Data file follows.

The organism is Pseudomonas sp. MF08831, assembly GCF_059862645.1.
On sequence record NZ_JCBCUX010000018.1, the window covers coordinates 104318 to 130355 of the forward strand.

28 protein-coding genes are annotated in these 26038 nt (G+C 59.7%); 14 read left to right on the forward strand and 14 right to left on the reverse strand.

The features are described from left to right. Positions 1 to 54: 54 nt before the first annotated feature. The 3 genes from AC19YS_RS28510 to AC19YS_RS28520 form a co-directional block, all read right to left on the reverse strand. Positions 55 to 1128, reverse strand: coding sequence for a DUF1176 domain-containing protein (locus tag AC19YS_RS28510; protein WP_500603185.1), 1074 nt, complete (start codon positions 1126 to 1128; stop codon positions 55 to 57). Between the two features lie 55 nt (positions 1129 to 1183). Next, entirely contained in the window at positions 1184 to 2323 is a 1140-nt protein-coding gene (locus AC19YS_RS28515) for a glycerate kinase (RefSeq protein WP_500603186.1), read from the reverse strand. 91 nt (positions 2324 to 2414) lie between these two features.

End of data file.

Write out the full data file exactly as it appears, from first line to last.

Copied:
The organism is Pseudomonas sp. MF08831, assembly GCF_059862645.1.
On sequence record NZ_JCBCUX010000018.1, the window covers coordinates 104318 to 130355 of the forward strand.

28 protein-coding genes are annotated in these 26038 nt (G+C 59.7%); 14 read left to right on the forward strand and 14 right to left on the reverse strand.

The features are described from left to right. Positions 1 to 54: 54 nt before the first annotated feature. The 3 genes from AC19YS_RS28510 to AC19YS_RS28520 form a co-directional block, all read right to left on the reverse strand. Positions 55 to 1128, reverse strand: coding sequence for a DUF1176 domain-containing protein (locus tag AC19YS_RS28510; protein WP_500603185.1), 1074 nt, complete (start codon positions 1126 to 1128; stop codon positions 55 to 57). Between the two features lie 55 nt (positions 1129 to 1183). Next, entirely contained in the window at positions 1184 to 2323 is a 1140-nt protein-coding gene (locus AC19YS_RS28515) for a glycerate kinase (RefSeq protein WP_500603186.1), read from the reverse strand. 91 nt (positions 2324 to 2414) lie between these two features.